“The unexpected history of an accidental book”, reads the subtitle on this book about the Bible. Why accidental? Because the Bible wasn’t always a book, let alone The Book, nor will it always be one, author Timothy Beal argues.
People don’t read the bible. Timothy Beal, who teaches an introductory course in biblical literature, estimates that more than half of the students who come to his classes know more about the Bible from Dan Brown’s ‘Da Vinci Code’ than from “actual biblical texts.” In addition, biblical consumerism is on the rise, an industry that sells more than 6,000 different products for over $800 million a year— varying from “manga bibles” for comic fans to “biblezines” for teens.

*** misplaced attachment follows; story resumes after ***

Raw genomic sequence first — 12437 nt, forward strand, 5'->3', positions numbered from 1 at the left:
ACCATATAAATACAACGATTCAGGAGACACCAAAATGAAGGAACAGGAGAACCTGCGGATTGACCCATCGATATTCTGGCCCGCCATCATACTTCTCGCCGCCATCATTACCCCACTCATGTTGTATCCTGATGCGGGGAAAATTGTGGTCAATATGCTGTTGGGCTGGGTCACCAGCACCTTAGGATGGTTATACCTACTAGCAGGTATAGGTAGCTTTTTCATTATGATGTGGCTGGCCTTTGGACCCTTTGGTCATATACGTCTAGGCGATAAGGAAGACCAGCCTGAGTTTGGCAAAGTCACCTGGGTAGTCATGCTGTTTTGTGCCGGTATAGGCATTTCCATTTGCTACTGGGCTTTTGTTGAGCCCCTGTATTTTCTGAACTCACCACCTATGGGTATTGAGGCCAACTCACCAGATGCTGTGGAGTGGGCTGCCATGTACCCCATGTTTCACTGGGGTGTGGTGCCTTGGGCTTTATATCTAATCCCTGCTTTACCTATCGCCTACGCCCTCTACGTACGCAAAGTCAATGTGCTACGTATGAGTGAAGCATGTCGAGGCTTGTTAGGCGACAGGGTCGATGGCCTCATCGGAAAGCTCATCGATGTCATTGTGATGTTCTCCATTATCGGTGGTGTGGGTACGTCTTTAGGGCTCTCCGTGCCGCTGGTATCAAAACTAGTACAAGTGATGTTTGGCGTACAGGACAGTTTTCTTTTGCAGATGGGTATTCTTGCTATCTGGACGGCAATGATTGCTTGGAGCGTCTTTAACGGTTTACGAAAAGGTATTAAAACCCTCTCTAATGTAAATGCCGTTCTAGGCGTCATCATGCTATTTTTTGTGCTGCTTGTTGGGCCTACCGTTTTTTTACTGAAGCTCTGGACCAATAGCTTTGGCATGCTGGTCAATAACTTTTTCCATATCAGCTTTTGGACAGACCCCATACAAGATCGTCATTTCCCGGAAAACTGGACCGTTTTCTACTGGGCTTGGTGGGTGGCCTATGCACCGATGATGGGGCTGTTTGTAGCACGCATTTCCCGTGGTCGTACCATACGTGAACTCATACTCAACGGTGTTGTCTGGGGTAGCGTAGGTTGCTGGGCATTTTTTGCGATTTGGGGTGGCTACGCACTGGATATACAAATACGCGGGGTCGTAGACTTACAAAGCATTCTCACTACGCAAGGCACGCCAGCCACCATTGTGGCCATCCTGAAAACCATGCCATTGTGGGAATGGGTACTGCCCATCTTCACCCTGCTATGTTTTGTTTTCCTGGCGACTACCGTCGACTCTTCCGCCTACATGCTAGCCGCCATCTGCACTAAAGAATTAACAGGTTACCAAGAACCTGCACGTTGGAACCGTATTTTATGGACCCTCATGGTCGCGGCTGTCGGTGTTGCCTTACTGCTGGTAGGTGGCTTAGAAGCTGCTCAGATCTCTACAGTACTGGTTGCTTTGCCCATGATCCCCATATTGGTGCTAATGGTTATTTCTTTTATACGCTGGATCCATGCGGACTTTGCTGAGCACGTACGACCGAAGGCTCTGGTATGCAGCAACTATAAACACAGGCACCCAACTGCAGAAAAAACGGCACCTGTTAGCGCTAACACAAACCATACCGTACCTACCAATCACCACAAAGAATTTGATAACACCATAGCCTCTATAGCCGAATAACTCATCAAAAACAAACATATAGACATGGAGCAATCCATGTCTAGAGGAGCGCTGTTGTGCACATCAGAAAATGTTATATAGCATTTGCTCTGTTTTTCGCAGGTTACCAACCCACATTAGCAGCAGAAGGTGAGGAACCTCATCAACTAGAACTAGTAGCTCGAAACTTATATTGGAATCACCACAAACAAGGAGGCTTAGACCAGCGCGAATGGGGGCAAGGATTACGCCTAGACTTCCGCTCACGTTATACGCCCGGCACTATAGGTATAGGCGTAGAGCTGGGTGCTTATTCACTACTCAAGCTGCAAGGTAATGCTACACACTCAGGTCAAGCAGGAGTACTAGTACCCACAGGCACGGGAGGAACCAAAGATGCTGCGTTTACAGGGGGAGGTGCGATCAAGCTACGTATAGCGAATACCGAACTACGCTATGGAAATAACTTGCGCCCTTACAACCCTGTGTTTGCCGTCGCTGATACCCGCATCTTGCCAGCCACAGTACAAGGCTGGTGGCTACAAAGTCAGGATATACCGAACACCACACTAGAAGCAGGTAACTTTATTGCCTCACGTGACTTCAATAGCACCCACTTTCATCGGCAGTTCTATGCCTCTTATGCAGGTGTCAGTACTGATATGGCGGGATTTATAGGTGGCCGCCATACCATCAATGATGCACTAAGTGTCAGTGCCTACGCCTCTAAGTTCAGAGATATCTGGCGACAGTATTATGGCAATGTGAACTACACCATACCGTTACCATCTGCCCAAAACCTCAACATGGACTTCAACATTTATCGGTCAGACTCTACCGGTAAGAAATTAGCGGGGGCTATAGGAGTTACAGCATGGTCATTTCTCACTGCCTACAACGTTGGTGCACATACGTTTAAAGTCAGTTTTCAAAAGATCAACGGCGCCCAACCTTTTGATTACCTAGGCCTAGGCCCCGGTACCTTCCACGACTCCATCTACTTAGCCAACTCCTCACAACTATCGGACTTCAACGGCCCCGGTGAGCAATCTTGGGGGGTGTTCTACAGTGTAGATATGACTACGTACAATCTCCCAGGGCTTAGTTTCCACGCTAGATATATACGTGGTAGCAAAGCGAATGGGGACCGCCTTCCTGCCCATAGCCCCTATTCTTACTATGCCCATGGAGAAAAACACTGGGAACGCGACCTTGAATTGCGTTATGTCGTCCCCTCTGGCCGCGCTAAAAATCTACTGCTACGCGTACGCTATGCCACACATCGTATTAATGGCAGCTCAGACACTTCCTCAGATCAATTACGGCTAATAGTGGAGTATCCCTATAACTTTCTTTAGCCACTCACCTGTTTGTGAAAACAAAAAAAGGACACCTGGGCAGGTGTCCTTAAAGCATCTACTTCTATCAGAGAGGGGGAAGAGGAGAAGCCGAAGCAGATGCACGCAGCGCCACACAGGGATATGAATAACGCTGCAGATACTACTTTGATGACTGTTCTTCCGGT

“The ‘word’ as we know it,” Beal says, “is coming to an end. And that’s fine.” He feels that it’s time for a new understanding of the ways scriptures were used in the past. People should embrace the Bible’s contradictory nature, and not expect it to have all the answers. “We must ultimately see this crisis in the life of the Bible as an opportunity to rediscover it in a way that’s truer to its history and its contents—not as a rock but a river, not as a book of answers but a library of questions.”